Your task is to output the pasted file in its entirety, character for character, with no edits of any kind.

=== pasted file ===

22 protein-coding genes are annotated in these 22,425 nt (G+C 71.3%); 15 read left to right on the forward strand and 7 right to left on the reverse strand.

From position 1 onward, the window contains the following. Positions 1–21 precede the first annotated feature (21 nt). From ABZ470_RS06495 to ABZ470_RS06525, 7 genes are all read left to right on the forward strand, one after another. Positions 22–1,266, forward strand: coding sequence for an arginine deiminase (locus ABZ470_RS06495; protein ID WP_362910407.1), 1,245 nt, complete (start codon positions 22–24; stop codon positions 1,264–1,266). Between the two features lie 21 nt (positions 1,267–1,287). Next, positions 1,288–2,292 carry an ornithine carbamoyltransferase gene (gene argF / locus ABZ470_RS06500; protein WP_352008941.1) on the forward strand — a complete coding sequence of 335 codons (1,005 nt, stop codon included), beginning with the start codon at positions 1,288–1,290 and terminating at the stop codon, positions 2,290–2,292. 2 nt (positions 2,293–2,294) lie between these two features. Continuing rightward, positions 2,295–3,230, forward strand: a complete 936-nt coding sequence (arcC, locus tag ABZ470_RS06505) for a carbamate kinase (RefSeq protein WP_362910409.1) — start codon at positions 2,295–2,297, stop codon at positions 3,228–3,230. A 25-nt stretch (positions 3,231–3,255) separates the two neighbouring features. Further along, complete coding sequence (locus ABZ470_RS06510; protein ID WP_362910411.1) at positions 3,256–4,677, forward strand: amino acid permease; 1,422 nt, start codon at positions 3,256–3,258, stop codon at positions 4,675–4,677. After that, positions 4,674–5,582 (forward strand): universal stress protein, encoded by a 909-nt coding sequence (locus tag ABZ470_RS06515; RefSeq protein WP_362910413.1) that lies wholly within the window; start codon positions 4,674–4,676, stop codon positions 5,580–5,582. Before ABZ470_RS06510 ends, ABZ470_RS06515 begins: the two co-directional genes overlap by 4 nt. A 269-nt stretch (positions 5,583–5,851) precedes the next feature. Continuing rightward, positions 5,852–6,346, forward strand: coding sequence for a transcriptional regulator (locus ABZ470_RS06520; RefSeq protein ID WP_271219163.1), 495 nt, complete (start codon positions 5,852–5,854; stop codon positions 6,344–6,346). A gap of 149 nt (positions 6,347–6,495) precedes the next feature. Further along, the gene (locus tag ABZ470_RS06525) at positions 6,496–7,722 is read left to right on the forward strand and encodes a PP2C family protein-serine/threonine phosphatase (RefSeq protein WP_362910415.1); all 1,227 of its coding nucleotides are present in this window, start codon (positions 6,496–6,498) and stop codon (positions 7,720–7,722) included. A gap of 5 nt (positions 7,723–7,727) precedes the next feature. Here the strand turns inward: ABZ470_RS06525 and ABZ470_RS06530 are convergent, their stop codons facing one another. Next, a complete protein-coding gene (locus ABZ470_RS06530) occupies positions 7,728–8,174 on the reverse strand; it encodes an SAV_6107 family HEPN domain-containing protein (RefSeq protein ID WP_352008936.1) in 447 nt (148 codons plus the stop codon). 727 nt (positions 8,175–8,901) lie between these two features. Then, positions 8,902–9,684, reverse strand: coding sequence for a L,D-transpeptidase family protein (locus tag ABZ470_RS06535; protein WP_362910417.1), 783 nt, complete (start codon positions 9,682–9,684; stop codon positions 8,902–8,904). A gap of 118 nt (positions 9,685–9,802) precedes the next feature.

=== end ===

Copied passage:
22 protein-coding genes are annotated in these 22,425 nt (G+C 71.3%); 15 read left to right on the forward strand and 7 right to left on the reverse strand.

From position 1 onward, the window contains the following. Positions 1–21 precede the first annotated feature (21 nt). From ABZ470_RS06495 to ABZ470_RS06525, 7 genes are all read left to right on the forward strand, one after another. Positions 22–1,266, forward strand: coding sequence for an arginine deiminase (locus ABZ470_RS06495; protein ID WP_362910407.1), 1,245 nt, complete (start codon positions 22–24; stop codon positions 1,264–1,266). Between the two features lie 21 nt (positions 1,267–1,287). Next, positions 1,288–2,292 carry an ornithine carbamoyltransferase gene (gene argF / locus ABZ470_RS06500; protein WP_352008941.1) on the forward strand — a complete coding sequence of 335 codons (1,005 nt, stop codon included), beginning with the start codon at positions 1,288–1,290 and terminating at the stop codon, positions 2,290–2,292. 2 nt (positions 2,293–2,294) lie between these two features. Continuing rightward, positions 2,295–3,230, forward strand: a complete 936-nt coding sequence (arcC, locus tag ABZ470_RS06505) for a carbamate kinase (RefSeq protein WP_362910409.1) — start codon at positions 2,295–2,297, stop codon at positions 3,228–3,230. A 25-nt stretch (positions 3,231–3,255) separates the two neighbouring features. Further along, complete coding sequence (locus ABZ470_RS06510; protein ID WP_362910411.1) at positions 3,256–4,677, forward strand: amino acid permease; 1,422 nt, start codon at positions 3,256–3,258, stop codon at positions 4,675–4,677. After that, positions 4,674–5,582 (forward strand): universal stress protein, encoded by a 909-nt coding sequence (locus tag ABZ470_RS06515; RefSeq protein WP_362910413.1) that lies wholly within the window; start codon positions 4,674–4,676, stop codon positions 5,580–5,582. Before ABZ470_RS06510 ends, ABZ470_RS06515 begins: the two co-directional genes overlap by 4 nt. A 269-nt stretch (positions 5,583–5,851) precedes the next feature. Continuing rightward, positions 5,852–6,346, forward strand: coding sequence for a transcriptional regulator (locus ABZ470_RS06520; RefSeq protein ID WP_271219163.1), 495 nt, complete (start codon positions 5,852–5,854; stop codon positions 6,344–6,346). A gap of 149 nt (positions 6,347–6,495) precedes the next feature. Further along, the gene (locus tag ABZ470_RS06525) at positions 6,496–7,722 is read left to right on the forward strand and encodes a PP2C family protein-serine/threonine phosphatase (RefSeq protein WP_362910415.1); all 1,227 of its coding nucleotides are present in this window, start codon (positions 6,496–6,498) and stop codon (positions 7,720–7,722) included. A gap of 5 nt (positions 7,723–7,727) precedes the next feature. Here the strand turns inward: ABZ470_RS06525 and ABZ470_RS06530 are convergent, their stop codons facing one another. Next, a complete protein-coding gene (locus ABZ470_RS06530) occupies positions 7,728–8,174 on the reverse strand; it encodes an SAV_6107 family HEPN domain-containing protein (RefSeq protein ID WP_352008936.1) in 447 nt (148 codons plus the stop codon). 727 nt (positions 8,175–8,901) lie between these two features. Then, positions 8,902–9,684, reverse strand: coding sequence for a L,D-transpeptidase family protein (locus tag ABZ470_RS06535; protein WP_362910417.1), 783 nt, complete (start codon positions 9,682–9,684; stop codon positions 8,902–8,904). A gap of 118 nt (positions 9,685–9,802) precedes the next feature.